Three Young "Girls Rising" Palmer White

Inequality Around the World...

Gender inequality has been an ongoing battle between females and reluctant, almighty males for decades around the world. United States citizens, typically females, continue to argue the unequal treatment women experience and the existence of stereotypes in a variety of areas. However, the severity of injustice in our nation is not nearly as extreme as that of other countries. Many females from cultures overseas including those of Nepal, Afghanistan, and Sierra Leone, are victims of more obvious disrespect than those in the United States. In these countries, not only are women offered unfair opportunities regarding notions such as career and salary, but they are also looked upon as objects of society rather than contributing individuals. Three girls, Suma of Bardiya, Nepal, Mariama of Freetown, Sierra Leone, and Amina of Afghanistan share their stories of what it is like to be a young girl in their society in the movie “Girl Rising.” This movie is a collection of true stories that are bonded through the theme of girls suffering from gender inequality. "Girl Rising" was made to encourage females around the world to rise above their culture's unequal treatment. Each girl featured in the movie was paired with a female writer from their respective country in order for them to obtain their stories for the film. Every story is individually powerful and moving. Together, they narrate a variation of attempts to defeat injustice for the girls themselves, their sisters, and future generations.


Suma, from Bardiya, Nepal, was only allowed five years in her house before she was bonded to a master at age six. She was forced to move away from her parents, her brother—who, unlike Suma, received sufficient education—and her home. Her parents chose to send her away so that she would have a place to live and enough food to eat. When living at her first master’s house, Suma began the day’s work at four o’clock in the morning. She continued her work through the evening cleaning the house, washing dishes, and fetching firewood from the forest. After a few years she was sold to a second master where she lived with him and his mistress. At this house she slept in the goat shed and “ate scraps from their dirty plates,” as Suma said. When she turned 11 years old, she was brought to a third master’s house. There was a teacher at this house who was able to convince Suma’s master to enroll her in a night class. The teacher of the night class later begged the master to free Suma, but he refused. He said, “Once made, a bond can’t be broken.” Eventually the teacher won the argument and Suma was released from the ownership of her third master. A group of girls, including Suma, went to a master’s house and demanded he set his Kumlari free. It is because of girls like Suma, who stand up for what they believe is right, that less people own Kumlaris. Suma rose by fighting the notion of human ownership.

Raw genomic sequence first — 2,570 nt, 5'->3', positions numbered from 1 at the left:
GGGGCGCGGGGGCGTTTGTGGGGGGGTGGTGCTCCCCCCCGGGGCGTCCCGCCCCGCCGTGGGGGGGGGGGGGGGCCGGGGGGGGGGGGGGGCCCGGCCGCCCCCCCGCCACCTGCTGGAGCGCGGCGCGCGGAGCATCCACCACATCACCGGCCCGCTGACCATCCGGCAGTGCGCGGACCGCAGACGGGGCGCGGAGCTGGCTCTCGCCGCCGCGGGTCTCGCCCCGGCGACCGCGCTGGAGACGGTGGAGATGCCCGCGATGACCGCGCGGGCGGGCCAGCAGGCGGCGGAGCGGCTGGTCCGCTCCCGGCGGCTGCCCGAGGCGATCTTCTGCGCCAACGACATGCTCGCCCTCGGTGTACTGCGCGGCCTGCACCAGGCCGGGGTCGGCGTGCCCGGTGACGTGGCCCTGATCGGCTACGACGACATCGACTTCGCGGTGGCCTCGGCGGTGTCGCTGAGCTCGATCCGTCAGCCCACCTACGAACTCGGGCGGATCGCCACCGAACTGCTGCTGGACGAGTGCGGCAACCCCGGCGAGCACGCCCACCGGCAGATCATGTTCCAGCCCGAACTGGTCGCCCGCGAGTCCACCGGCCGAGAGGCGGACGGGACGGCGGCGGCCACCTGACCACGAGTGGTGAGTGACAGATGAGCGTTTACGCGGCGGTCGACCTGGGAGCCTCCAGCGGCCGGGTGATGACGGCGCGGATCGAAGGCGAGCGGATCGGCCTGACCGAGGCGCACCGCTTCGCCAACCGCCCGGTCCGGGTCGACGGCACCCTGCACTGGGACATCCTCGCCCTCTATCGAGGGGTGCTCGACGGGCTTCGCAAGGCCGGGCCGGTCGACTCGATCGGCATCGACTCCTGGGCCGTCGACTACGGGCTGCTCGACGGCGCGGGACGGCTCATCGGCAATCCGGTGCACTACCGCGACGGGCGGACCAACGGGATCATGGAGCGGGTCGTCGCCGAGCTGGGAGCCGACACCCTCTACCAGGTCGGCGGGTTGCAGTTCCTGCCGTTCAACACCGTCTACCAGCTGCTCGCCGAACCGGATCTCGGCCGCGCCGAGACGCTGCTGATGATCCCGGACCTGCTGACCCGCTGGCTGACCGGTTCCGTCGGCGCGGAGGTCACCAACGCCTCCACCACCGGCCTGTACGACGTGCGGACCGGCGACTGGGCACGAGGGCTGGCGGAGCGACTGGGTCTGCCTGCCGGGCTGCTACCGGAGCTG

Mariama, from Freetown, Sierra Leone, has a different story. Her father died when she was young and her mother later married her deceased husband’s brother, making Mariama’s uncle her new stepfather. Her first job was for the Eagle Africa Radio Station as a host; Mariama loved her job. However, her father felt differently about the job due to the criticism he received from friends and family about letting his daughter host a radio show and stay out late at night with coworkers. Mariama’s father then forbade her from working at the radio station and an older woman replaced her. Mariama then talked to the new host and convinced her to speak to her father about getting her job back. After much arguing, Mariama’s father agreed to letting her get her job back as the radio station host. “Now there is nothing to stop me, nothing in the world, nothing in the universe, because I am the lucky one”; Mariama rose above the gender-specific hatred and criticism she experienced regarding her career.